As a new theology student at Mundelein Seminary at the University of St. Mary of the Lake, Chicago, Moline native Guillermo Trevino admitted being nervous the first time he met Cardinal Francis George, the eighth Archbishop of Chicago, five years ago.
George, 78, the first Chicago native to serve as the local archbishop, died Friday after a long battle with cancer, according to the Archdiocese of Chicago.
“It was at a golf banquet,” said Trevino, 29, who will be ordained June 6. “It was my first month at Mundelein. I was selling raffle tickets as a fundraiser for the seminary.”
The best way to sell raffle tickets is the direct approach, said Trevino, who also is a deacon for the Diocese of Davenport.
“I introduced myself and told him I was selling raffle tickets for the seminary and he asked me how much they were,” Trevino said. “They were $25 each or five for $100. I was just plain Guillermo then, but I figured I’d go right to the top. I was hoping to sell one or something. If I could sell one to the Cardinal, I could say that Cardinal George bought one.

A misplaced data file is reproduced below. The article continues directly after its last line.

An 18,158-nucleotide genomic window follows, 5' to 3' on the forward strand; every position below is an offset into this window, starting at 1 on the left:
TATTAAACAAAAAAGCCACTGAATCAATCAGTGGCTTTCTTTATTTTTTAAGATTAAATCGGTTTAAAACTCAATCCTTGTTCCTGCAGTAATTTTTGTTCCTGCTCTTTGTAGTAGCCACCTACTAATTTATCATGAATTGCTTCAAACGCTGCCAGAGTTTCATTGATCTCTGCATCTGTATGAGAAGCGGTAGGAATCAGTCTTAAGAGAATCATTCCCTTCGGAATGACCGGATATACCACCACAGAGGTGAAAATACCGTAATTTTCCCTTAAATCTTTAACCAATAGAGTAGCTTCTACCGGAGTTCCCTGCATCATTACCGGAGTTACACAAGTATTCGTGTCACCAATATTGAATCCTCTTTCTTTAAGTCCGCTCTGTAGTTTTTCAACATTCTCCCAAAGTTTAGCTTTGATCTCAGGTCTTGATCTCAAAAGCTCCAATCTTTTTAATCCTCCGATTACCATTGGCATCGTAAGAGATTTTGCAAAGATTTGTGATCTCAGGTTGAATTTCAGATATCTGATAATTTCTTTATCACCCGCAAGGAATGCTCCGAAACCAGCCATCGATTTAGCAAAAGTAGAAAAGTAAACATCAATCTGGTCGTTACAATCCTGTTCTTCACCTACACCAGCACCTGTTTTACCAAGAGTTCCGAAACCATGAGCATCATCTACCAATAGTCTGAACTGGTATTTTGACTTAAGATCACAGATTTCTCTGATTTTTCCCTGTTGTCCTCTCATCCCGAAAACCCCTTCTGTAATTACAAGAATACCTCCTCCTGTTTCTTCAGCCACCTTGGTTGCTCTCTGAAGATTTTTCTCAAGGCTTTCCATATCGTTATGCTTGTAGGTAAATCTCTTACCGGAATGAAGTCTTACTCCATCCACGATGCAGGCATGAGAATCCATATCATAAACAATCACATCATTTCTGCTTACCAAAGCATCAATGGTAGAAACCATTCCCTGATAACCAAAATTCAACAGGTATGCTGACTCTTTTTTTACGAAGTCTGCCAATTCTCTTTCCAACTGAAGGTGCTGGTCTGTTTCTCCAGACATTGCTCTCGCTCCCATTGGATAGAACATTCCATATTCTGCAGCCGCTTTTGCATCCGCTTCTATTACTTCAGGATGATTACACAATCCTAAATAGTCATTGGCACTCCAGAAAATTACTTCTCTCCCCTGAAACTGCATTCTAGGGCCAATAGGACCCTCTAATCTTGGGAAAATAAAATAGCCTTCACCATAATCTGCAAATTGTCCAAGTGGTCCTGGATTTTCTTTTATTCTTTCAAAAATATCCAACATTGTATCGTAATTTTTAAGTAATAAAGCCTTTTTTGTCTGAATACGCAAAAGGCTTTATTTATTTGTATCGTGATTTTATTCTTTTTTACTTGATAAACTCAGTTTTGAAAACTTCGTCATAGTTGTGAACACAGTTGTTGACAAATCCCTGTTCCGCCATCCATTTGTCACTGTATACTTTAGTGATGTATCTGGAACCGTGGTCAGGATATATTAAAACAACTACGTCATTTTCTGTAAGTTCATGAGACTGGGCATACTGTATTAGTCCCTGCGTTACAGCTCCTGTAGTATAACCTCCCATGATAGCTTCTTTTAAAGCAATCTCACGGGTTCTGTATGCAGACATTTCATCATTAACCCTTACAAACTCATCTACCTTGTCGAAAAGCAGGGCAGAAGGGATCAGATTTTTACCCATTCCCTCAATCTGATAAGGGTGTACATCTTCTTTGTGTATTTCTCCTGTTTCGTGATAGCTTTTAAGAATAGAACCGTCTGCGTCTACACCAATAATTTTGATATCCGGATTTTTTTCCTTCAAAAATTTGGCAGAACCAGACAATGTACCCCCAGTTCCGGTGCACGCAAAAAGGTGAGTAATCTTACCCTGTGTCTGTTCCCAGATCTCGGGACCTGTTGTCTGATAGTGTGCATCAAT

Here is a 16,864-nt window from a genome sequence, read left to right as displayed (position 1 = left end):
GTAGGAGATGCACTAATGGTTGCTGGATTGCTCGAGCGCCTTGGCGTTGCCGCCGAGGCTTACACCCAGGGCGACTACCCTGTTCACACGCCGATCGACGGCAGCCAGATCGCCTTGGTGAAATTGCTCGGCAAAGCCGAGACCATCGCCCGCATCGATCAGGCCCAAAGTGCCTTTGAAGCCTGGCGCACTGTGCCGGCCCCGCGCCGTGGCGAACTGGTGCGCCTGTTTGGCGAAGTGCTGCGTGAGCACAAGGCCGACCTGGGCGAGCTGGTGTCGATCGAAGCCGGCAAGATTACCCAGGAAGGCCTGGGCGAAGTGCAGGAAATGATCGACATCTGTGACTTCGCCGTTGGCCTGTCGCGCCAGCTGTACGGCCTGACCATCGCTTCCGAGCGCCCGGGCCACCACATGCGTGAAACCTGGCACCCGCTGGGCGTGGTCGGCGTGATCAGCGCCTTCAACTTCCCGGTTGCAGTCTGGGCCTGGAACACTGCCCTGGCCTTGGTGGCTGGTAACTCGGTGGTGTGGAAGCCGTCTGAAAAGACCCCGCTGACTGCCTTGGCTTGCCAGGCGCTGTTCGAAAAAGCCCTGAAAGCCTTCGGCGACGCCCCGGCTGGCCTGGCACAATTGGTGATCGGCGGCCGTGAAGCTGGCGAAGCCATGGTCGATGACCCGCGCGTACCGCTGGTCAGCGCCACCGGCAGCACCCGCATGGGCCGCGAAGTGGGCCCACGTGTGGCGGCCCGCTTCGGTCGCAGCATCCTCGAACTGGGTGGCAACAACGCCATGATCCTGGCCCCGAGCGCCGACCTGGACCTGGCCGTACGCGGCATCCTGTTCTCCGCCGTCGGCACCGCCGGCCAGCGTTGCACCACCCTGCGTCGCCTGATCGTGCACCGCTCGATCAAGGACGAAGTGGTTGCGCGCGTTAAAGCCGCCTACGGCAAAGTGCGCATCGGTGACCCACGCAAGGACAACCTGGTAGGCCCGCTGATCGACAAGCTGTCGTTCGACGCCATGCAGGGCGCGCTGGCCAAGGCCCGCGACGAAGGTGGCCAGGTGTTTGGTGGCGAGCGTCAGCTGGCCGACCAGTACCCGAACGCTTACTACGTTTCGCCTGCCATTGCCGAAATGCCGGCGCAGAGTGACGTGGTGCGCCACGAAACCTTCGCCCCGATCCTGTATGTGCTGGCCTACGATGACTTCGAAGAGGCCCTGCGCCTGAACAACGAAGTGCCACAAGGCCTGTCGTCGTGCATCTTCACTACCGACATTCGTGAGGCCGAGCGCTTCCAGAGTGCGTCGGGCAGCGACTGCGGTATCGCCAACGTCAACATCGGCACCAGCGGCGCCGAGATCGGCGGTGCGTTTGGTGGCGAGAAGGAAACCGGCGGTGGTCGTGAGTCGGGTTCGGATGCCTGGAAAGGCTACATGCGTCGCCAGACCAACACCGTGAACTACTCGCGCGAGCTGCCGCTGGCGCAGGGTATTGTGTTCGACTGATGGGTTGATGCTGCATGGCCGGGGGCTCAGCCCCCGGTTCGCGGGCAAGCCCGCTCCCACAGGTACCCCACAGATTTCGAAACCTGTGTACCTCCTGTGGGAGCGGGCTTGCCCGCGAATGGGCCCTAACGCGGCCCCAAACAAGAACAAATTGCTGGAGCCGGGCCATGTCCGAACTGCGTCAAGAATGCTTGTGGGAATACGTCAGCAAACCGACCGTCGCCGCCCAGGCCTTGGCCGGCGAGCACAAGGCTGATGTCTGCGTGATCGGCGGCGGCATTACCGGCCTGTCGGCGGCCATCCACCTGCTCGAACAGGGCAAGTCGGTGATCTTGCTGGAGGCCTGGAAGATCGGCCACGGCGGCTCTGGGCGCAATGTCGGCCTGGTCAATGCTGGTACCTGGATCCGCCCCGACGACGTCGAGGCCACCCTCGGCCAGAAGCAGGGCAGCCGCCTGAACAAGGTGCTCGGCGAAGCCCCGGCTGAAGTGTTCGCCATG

“He bought five,” Trevino said. “He gave me a $100 bill. I was about to write his name on them, and he told me to write my mother’s name on them. The grand prize was about $10,000. I told my mom about how Cardinal George bought raffle tickets for her.”
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George, who retired as Chicago archbishop in the fall, announced in December that doctors had determined their treatment for the cancer found on his kidney had failed.
"Let us heed his example and be a little more brave, a little more steadfast and a lot more loving, said Chicago Archbishop Blasé Cupich, who followed George in the role.
Cupich described George as "a man of great courage."
Appointed to Chicago in 1997 by Pope John Paul II, George became a leading figure of his era in many of the most important events in the American church.
In December 2006, George dedicated Christ the King Chapel on the campus of St. Ambrose University, Davenport. The chapel had undergone a $5.2 million makeover. George’s predecessor, Cardinal Samuel Stritch, originally dedicated the chapel in 1953.
(The Associated Press contributed to this report.)